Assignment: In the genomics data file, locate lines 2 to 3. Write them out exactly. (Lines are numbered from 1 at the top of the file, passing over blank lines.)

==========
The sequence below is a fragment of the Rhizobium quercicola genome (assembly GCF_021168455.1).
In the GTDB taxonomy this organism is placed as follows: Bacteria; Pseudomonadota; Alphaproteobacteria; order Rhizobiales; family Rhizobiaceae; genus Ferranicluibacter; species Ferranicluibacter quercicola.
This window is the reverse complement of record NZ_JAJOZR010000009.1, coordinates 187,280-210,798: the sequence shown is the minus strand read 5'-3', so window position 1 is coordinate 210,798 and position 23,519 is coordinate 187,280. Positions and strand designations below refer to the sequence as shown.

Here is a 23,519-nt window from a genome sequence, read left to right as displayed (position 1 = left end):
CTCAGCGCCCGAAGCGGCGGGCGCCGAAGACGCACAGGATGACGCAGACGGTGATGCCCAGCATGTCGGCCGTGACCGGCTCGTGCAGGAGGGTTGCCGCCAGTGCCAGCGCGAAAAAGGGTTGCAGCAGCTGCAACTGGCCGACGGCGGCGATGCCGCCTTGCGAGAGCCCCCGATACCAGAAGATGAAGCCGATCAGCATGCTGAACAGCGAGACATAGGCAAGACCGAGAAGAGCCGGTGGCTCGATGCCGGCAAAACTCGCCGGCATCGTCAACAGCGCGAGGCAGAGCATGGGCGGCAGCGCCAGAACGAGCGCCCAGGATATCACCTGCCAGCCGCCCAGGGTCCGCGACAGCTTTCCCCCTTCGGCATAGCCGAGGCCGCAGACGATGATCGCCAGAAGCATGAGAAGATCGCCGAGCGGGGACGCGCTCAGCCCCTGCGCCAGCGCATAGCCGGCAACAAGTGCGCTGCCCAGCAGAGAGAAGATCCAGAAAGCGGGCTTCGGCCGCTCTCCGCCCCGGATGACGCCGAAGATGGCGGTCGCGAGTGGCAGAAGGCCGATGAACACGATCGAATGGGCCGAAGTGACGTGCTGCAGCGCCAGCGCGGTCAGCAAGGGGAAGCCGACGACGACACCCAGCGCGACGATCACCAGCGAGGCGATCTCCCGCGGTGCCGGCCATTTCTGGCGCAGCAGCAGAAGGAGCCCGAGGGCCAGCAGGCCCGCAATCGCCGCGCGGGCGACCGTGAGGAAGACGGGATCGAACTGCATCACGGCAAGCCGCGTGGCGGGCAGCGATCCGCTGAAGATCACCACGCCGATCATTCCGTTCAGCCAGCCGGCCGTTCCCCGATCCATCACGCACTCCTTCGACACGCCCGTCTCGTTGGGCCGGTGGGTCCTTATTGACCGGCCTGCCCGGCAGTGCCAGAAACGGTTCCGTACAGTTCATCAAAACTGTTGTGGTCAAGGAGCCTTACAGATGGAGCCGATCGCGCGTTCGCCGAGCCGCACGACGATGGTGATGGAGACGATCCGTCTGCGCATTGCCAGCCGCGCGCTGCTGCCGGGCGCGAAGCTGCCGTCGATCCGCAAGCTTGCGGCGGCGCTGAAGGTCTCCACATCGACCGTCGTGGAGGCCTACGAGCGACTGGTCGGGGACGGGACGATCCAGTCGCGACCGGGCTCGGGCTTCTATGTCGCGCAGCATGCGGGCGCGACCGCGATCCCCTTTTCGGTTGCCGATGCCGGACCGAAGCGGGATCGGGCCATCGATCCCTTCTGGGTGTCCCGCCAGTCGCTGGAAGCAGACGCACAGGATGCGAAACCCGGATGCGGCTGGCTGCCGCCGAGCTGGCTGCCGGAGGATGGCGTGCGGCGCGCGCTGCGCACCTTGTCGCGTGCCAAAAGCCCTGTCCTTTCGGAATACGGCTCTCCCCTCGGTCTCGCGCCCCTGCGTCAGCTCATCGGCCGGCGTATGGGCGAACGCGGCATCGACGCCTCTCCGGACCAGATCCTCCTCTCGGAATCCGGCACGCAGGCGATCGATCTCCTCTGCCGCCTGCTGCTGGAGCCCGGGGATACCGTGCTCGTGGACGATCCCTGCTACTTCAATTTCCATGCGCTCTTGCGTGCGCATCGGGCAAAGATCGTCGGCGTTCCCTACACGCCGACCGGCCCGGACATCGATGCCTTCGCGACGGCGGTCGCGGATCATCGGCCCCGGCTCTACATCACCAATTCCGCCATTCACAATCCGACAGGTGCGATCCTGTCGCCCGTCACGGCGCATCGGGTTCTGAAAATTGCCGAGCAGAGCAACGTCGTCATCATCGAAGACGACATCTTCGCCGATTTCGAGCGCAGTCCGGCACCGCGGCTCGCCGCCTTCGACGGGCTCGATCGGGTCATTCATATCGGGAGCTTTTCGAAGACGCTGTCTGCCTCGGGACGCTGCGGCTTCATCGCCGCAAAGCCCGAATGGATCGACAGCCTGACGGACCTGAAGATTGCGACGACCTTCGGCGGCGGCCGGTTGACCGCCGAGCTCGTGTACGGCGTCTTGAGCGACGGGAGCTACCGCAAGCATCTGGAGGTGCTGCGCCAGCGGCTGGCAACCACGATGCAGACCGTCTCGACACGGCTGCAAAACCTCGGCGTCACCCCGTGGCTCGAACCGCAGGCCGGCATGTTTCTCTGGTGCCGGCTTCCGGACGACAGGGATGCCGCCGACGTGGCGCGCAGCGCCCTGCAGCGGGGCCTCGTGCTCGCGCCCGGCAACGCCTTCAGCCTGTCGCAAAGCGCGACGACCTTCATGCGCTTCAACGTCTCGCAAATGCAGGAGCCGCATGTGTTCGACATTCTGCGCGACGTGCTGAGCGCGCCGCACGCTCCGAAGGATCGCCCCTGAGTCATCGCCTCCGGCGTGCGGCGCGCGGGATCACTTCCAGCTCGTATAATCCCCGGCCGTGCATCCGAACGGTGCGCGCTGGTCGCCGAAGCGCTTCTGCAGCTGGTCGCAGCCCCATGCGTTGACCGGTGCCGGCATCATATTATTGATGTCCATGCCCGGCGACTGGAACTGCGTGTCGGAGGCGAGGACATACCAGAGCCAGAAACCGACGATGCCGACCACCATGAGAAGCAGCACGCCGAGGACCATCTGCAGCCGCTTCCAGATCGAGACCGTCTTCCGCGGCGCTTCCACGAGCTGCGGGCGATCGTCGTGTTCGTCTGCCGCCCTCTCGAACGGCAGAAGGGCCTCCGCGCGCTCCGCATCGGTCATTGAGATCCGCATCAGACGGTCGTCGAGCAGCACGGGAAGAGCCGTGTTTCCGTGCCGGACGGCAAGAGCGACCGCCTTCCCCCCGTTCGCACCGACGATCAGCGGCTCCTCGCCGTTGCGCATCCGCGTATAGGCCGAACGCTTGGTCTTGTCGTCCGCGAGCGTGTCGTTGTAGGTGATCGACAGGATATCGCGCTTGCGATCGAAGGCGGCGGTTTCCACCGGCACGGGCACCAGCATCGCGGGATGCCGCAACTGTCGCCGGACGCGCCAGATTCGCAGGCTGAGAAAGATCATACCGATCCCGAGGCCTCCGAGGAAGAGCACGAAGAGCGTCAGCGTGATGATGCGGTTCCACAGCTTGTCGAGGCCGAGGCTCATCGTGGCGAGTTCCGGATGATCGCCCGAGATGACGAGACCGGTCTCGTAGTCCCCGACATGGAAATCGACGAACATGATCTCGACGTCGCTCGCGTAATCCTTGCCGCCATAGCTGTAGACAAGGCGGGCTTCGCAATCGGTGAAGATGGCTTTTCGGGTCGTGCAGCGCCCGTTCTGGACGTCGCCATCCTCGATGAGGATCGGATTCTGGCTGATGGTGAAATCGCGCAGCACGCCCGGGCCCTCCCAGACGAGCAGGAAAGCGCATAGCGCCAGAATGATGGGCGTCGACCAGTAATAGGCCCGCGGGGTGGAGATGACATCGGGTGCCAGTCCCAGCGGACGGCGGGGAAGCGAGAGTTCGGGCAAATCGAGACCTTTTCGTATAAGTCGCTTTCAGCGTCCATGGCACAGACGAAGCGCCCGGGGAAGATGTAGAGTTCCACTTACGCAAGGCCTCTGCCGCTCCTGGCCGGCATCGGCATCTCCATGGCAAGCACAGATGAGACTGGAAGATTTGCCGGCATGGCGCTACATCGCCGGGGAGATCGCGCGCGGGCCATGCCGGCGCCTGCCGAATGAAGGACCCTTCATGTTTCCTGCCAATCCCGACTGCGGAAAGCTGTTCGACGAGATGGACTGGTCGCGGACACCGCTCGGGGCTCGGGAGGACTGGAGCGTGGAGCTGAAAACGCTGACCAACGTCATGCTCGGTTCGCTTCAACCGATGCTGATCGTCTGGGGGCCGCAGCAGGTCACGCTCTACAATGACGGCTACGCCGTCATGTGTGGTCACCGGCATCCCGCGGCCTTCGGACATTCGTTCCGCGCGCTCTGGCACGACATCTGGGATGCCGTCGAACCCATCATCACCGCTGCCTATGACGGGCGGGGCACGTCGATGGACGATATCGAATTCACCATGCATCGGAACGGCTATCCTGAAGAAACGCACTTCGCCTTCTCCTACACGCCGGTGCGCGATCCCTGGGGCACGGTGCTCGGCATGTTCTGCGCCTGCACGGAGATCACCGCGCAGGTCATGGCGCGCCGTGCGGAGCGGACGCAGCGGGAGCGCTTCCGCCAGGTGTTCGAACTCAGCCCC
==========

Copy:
In the GTDB taxonomy this organism is placed as follows: Bacteria; Pseudomonadota; Alphaproteobacteria; order Rhizobiales; family Rhizobiaceae; genus Ferranicluibacter; species Ferranicluibacter quercicola.
This window is the reverse complement of record NZ_JAJOZR010000009.1, coordinates 187,280-210,798: the sequence shown is the minus strand read 5'-3', so window position 1 is coordinate 210,798 and position 23,519 is coordinate 187,280. Positions and strand designations below refer to the sequence as shown.